river pilot
Prince, a black pilot in the Southern Blockading Fleet, appeared in Frank Leslie's Illustrated Newspaper in 1862.

Image courtesy of the State Archives of Florida, Florida Memory

"…I Sent Word With a Contraband Pilot to Lead the Way…"

Because the Union commanders hailing from the North had little firsthand knowledge of the area when they arrived in early 1862, one of the most important ways contraband aided operations along the St. Johns was by providing their local knowledge. Throughout 1862, the blockading fleet actively sought out and used intelligence obtained from contraband in key actions against Confederate defenses. Some contraband even went a step further and served as guides on these undertakings, such as the contraband led Union capture of the Confederate fort at St. Johns Bluff in October 1862. Intelligence recorded as specifically coming out of Pilot Town included the movements of Confederate troops and the locations of lumber mills and salt works. Another way contraband eased Union deficiencies in local knowledge was by serving as pilots aboard the Union gunboats, a service regarded as "beyond all price" by regional commander, Rear Admiral Samuel Dupont. The exact number of black pilots in the Southern Blockading Fleet is unknown, with only thirteen black pilots being specifically mentioned by name in Union Naval records. Likely more fugitive slaves served in this capacity but remained unmentioned or were simply recorded, as one gunboat commander wrote, "retaining and enlisting one [contraband] for the present on account of his local knowledge" during a patrol to Black Creek off the St. Johns. Pilot Town's reopening during the summer of 1862 included the goal of providing protection for "former bar pilots who were willing to return with their families" who had been "driven away from here by threats, and are now living in great distress and temporary shanties in the woods." These threats were very real promises of reprisal by Confederates, as evidenced by the May 1862 hanging of a captured black Union pilot.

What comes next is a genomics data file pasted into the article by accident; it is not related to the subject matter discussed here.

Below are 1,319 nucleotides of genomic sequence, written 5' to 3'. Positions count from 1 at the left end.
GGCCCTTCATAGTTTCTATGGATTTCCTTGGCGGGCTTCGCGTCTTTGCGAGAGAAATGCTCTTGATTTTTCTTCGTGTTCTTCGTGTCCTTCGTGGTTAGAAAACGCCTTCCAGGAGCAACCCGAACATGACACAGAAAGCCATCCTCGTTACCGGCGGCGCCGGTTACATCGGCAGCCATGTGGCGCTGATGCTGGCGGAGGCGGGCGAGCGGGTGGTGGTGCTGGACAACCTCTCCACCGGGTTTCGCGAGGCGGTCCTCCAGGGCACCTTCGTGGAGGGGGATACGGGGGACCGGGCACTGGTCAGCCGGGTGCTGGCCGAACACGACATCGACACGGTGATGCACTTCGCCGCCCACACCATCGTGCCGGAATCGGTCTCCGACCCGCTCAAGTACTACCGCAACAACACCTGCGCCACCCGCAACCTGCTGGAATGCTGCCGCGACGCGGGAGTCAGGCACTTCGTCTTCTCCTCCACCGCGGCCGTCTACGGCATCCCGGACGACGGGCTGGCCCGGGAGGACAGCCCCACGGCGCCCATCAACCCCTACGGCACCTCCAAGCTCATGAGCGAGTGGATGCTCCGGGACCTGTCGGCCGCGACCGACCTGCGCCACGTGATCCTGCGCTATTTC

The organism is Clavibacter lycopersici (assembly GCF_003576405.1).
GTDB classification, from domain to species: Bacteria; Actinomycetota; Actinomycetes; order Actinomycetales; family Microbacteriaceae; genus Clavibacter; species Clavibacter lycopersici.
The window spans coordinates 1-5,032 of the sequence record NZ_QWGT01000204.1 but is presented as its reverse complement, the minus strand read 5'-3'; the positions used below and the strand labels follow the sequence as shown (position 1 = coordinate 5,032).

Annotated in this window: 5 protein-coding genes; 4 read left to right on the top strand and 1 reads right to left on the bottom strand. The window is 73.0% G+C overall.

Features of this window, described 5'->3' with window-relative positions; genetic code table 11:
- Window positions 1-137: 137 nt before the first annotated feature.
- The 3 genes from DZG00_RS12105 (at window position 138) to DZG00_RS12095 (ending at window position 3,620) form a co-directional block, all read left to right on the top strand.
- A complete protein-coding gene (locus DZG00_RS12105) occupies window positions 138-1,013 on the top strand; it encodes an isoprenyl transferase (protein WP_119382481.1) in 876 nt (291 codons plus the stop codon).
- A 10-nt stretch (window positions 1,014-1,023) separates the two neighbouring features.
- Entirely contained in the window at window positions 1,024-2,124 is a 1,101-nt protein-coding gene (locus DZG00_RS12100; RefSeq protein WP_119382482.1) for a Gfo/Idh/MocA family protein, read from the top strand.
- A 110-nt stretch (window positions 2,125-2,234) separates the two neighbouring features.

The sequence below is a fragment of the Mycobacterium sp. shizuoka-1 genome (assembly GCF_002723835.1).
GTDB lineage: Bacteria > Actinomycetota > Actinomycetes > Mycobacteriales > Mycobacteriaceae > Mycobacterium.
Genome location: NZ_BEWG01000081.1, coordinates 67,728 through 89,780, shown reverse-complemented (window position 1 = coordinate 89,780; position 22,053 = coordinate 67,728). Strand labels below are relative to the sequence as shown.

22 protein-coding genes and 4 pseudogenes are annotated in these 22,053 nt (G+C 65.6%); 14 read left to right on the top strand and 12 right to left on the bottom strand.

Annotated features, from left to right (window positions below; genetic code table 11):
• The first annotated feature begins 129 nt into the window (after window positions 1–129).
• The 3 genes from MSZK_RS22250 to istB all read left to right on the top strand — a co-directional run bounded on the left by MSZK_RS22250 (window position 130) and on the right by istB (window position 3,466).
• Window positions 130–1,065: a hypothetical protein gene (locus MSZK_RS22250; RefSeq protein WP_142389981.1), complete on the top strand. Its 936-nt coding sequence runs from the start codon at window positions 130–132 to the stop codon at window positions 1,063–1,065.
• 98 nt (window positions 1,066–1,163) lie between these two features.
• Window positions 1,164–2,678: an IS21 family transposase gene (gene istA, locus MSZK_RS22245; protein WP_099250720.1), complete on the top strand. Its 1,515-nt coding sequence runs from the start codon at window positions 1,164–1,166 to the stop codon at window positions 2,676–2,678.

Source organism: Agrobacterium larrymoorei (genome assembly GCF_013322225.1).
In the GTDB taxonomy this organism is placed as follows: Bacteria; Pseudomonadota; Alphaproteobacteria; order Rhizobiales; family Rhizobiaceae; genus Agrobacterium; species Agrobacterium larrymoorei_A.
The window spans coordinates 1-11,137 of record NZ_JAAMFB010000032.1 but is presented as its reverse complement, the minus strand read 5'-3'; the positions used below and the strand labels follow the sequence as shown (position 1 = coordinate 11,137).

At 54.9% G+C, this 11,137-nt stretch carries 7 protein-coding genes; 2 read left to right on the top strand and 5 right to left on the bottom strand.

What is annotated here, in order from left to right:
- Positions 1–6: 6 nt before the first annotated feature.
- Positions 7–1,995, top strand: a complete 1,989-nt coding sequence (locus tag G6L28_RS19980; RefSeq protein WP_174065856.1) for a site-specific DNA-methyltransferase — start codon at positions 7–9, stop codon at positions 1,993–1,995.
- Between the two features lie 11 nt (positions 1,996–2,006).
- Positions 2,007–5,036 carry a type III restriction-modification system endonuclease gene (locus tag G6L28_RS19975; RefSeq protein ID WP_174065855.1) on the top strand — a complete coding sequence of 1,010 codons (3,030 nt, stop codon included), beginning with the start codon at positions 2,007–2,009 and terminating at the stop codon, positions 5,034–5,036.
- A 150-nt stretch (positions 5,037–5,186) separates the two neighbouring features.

The Navy also readily sought to enlist contraband to replenish the shorthanded crews of the Union gunboats and as a way to relieve the burden of simply giving away the blockading fleet's provisions to contraband by getting much needed service in return. Unlike the Union Army, which prevented black enlistment before 1863, the Navy had authorized the recruitment of blacks for service in September 1861. It is estimated the blockading fleets enlisted eleven thousand free blacks and contraband over the course of the war. This recruitment largely took place in occupied Southern cities but also occurred aboard blockading vessels and in contraband colonies such as Pilot Town. The Union report of the population at Pilot Town in December 1862 recorded "most at the colony are either old men or disqualified by some imperfection." The lack of able-bodied young black men at Pilot Town seemingly indicates their widespread enlistment in the Navy. Prior to the 1863 Emancipation Proclamation, enlistment by contraband did not technically make them free. However the steady income, a percentage of which could be allotted to their families, was relied on heavily to support contraband families living in camps such as Pilot Town. The beginning of 1863 marked the expiration of many Union enlistments along the St. Johns, and together with the Emancipation Proclamation, caused the Navy to now also actively encourage slaves to flee bondage in the South in order to gain more recruits.